With a well applied joint lock there is no such thing as failure: The very nature of joint locks is all or nothing - they either get the submission or they don’t - sometimes the dividing line is very narrow indeed. It is important that you don’t let this fact permeate into your thinking in a way that becomes destructive to your performance. While it’s true that the obvious outcome of a joint lock is black or white - submission or not; there are other important benefits that come from a well applied joint lock that occur even when you don’t get the submission. First, Sometimes your opponent simply refuses to tap. In these cases, continue the break and now his performance will begin to drop as the injury takes effect, leading to other routes to victory. Second, a threatening lock will elicit strong defensive reactions that enable you to go forward in other ways - towards a reversal, a new position, another submission hold etc. so that even failed joint locks can have excellent consequences if sufficiently threatening. Third, your opponent will now be much more respectful of your skills once he has felt serious danger and hence much easier to manage as the match progresses. These and other benefits of such joint lock attacks that don’t actually get a submission raise an important point - EVEN WHEN A POWERFUL JOINT LOCK ATTACK FAILS, THERE WILL BE TANGIBLE BENEFITS FOR YOU TO TAKE ADVANTAGE OF. Don’t get dispirited if you don’t get the tap - instead, TRAIN YOURSELF TO LOOK FOR THE POSITIVE OPPORTUNITIES THAT ALMOST ALWAYS ARISE FROM THOSE ATTACKS AND SCORE WITH THEM. Here, Gordon Ryan comes close with a powerful heel hook attempt in a very close match - the lock ultimately failed insofar as it did not get the submission, but it forced a strong defensive reaction that under the rules of that particular match, scored the match winning points. Don’t concern yourself with the outcome of your joint locks - that’s up to your opponent - concern yourself with generating maximum breaking power and then a good follow up that takes you forward should it not end the match.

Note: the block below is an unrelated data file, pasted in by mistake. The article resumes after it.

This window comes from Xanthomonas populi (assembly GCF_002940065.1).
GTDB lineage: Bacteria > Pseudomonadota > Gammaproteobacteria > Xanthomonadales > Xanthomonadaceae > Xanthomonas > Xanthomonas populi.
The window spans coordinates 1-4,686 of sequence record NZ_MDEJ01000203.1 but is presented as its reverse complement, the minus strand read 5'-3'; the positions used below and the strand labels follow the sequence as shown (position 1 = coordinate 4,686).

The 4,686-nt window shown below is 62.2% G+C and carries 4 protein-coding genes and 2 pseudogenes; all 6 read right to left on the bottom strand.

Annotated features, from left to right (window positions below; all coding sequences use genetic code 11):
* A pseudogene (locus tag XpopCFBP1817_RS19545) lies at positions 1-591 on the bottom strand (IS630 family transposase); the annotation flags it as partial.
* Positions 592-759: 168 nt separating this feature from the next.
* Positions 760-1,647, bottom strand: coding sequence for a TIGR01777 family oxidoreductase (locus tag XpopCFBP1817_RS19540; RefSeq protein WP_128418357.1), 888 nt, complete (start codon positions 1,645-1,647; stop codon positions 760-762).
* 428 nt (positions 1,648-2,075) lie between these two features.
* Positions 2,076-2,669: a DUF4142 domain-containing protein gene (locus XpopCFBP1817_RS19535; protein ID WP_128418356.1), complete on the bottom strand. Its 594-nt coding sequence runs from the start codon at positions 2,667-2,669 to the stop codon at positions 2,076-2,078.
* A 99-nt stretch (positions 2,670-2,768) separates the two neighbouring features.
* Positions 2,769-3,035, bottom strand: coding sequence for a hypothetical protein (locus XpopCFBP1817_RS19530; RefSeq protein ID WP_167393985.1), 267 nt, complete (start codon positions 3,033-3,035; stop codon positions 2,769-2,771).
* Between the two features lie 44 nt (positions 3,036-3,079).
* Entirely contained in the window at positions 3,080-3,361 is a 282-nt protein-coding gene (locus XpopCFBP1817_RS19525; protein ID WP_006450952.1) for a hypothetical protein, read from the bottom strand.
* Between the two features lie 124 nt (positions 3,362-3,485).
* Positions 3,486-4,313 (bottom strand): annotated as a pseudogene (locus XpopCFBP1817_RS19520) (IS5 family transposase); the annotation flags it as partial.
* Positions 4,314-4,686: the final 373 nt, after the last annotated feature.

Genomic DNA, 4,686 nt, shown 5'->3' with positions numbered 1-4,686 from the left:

Strangles and self doubt

Strangles and self doubt: A very common phenomenon that I see both in sparring and competition is for an athlete to get into a good strangulation position, apply the strangle and then as it is starting to take effect, lapse into self doubt and unnecessarily release the strangle to adjust position, only to give the opponent a second chance at defense and have him escape. Remember, strangles take a little time and require constant application of force to be effective. Squeezing and releasing won’t get the desired effect - only squeezing and holding will get the job done once the strangle is properly set. Now, if you have set the strangle poorly, no amount of squeezing will be effective, indeed, a common problem is that of beginners setting a strangle badly and then squeezing for all they are worth And exhausting themselves. However, don’t let fear of this make you fall victim to the opposite error - THROWING AWAY A GREAT OPPORTUNITY FOR A STRANGLE BECAUSE YOU DID NOT HOLD RESOLUTELY FOR THE TIME REQUIRED. You must train the sensitivity required to know when the strangle will interfere with blood flow sufficiently and the confidence to hold pressure long enough to get the win. Here Nicky Ryan works a variation of the rear naked strangle where he compressed the jaw back into the carotid arteries (mandible strangle). This requires even more sensitivity and confidence as it usually takes longer to get the strangle effect due to interference of the jaw bone. So practice the feeling of a well set strangle to the point where EVEN WITH EYES CLOSED YOU KNOW WHEN ITS ON AND WHEN ITS NOT, and once it’s on, go forward with confidence to your victory


Many will look - few will see

Many will look - few will see: A sizable portion of any grappling match just looks like a profitless tangle of limbs leading to nothing but confusion. I’m sure you’ve all had the experience of trying to explain the appeal of grappling to non grappler friends. When they watch a match it just looks to two people aimlessly rolling about on the floor. Your job as an athlete and mine as a coach is never to WATCH the action, but always to INTERPRET it. You must train yourself TO SEE OPPORTUNITY AND DANGER EARLIER THAN OTHERS DO - for this is the surest way to success in the sport. You can train this skill daily by watching two other athletes spar and trying to ask yourself what you would be doing in their respective situations. This trains your mind to ACTIVELY INTERPRET events rather than what most people do - which is passively watch for the outcome. The idea is not to FOLLOW the outcome - but to CHANGE the outcome; and the best way to train this is active interpreting observation - a skill you can train every day - even when you are not training yourself.